Censorship

Mastercard: We're recovering from Wikileaks related attacks

Mastercard said Thursday that it is recovering from a series of attacks related to the Wikileaks flap. The credit card company is under fire from hackers.

This is a guest post from Larry Dignan, Editor in Chief of ZDNet, TechRepublic's sister site. You can follow Larry on his ZDNet blog Between the Lines (or subscribe to the RSS feed).

Mastercard said Thursday that it is recovering from a series of attacks related to the Wikileaks flap.

In a statement, Mastercard said:

MasterCard has made significant progress in restoring full-service to its corporate website. Our core processing capabilities have not been compromised and cardholder account data has not been placed at risk. While we have seen limited interruption in some web-based services, cardholders can continue to use their cards for secure transactions globally.

Hackers have taken aim at Mastercard in an effort dubbed "Operation Payback." These attacks are aimed at any company that hampered the Wikileaks effort. Mastercard stopped processing donations for WikiLeaks.

Amazon, who nixed Wikileaks' hosting, and PayPal are also on the hit list.

These companies are now deemed enemies of Wikileaks leader Julian Assange, who is being held in the U.K. on accusations of sex offenses.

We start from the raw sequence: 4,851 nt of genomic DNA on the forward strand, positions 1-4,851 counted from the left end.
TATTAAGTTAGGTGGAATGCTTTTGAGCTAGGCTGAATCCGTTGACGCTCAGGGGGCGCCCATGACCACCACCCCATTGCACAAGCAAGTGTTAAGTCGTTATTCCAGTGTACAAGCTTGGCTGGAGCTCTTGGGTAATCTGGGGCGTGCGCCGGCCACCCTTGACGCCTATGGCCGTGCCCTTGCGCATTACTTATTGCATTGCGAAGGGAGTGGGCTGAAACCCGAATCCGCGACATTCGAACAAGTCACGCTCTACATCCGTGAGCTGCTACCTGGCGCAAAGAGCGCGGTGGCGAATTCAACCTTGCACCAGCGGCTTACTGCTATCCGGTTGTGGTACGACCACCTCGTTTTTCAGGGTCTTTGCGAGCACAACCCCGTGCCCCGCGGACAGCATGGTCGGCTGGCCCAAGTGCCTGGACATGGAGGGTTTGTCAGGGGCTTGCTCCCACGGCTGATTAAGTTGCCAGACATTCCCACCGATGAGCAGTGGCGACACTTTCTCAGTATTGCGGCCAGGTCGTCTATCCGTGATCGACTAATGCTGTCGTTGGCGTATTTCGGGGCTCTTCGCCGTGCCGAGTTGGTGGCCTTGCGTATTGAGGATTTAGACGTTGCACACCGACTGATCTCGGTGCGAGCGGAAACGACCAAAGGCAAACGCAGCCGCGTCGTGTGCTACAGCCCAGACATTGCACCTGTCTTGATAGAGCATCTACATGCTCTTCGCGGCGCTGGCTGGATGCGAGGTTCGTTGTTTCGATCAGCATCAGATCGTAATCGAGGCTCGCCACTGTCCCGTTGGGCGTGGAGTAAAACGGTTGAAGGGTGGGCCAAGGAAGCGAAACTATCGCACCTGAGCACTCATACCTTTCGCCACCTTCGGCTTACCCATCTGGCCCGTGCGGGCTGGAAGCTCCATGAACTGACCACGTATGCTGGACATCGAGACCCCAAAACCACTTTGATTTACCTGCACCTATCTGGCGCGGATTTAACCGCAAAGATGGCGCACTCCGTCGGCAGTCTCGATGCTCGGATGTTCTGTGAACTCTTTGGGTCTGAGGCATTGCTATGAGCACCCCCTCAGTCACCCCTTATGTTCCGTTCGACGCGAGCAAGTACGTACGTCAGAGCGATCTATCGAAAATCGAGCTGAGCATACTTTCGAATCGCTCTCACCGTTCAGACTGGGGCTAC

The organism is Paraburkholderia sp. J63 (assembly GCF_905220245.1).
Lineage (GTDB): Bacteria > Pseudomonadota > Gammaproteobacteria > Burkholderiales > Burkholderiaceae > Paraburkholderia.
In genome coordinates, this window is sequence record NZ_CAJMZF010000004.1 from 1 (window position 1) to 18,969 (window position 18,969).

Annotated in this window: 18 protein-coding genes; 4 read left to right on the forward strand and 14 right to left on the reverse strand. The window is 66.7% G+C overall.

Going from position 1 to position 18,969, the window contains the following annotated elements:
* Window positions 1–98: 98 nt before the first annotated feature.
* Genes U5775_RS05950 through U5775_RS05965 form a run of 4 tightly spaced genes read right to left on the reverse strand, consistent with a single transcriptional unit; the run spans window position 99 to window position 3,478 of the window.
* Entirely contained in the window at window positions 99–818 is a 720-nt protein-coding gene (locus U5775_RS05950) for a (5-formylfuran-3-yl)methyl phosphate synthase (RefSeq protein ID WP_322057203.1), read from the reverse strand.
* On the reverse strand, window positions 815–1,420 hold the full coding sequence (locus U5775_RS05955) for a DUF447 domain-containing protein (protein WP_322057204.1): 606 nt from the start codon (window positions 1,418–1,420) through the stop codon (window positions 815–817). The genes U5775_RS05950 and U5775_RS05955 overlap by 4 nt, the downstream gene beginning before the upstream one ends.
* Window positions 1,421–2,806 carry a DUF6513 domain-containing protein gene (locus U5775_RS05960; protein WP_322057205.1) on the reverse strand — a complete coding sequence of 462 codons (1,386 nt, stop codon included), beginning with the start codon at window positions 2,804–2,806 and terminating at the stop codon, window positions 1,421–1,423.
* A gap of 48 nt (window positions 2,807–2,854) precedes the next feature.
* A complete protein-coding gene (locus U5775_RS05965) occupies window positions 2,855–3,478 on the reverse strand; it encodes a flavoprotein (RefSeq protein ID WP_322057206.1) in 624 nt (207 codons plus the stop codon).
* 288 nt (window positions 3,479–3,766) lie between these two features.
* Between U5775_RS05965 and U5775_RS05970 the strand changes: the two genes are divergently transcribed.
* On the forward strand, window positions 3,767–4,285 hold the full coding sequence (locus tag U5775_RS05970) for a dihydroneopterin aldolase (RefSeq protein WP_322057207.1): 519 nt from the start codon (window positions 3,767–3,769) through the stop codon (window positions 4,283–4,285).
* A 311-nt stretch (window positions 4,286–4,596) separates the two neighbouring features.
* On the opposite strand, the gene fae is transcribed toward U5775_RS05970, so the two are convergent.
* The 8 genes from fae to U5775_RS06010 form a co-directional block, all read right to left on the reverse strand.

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10 comments
JamesRL
JamesRL

Saw a news item which showed a tweat from the organizers which basically called off the attack on Amazon, saying they weren't in a position to harm them. Apparently after some of the previous DDOS attacks, Amazon took measures to do what they could to fend them off.

CharlieSpencer
CharlieSpencer

Apparently it's a mortal sin to block Wikileaks but it's morally defensible to attack other sites.

TonytheTiger
TonytheTiger

.

TonytheTiger
TonytheTiger

I don't support hacking, but I don't know what their contract was with Wikileaks so I can't claim knowledge on whether or not it was their right to breach that contract without consequence. (In case you didn't know, I am a Wikileaks supporter...)

CharlieSpencer
CharlieSpencer

Those who attack sites in the name of preventing their poorly understood definition of 'censorship'. More specifically, those who seek to block access to financial transaction sites like Mastercard, Visa, and PayPal because those companies have exercised their right to not do business with WikiLeaks.

RipVan
RipVan

...and nicer than anything I would have to say.

Spitfire_Sysop
Spitfire_Sysop

I don't believe that any financial institution should seek to control how it's customers spend thier money.

JamesRL
JamesRL

Mastercard has a set of terms and conditions with both their cardholders and their merchants. They can withdraw service should they see fit. Merchants don't automatically qualify for Mastercard status just because they meet financial criteria. You and I can't really quibble about the agreements between MC and their merchants. You can chose to cut up and cancel your MasterCard should you choose.

CharlieSpencer
CharlieSpencer

Mastercard's customers aren't the people spending money. Its customers are the organizations who pay MC to provide services to accept payments. MC (like Visa, Paypal, etc.) is under no obligation to provide service to anyone (including Wikileaks) as long as such refusal does not violate the laws in the countries in which MC operates. Those who wish to contribute to Wikileaks are still free to do so by other means. MC's actions do not block where people spend their money, only a single channel among many available to those who would accept payment.

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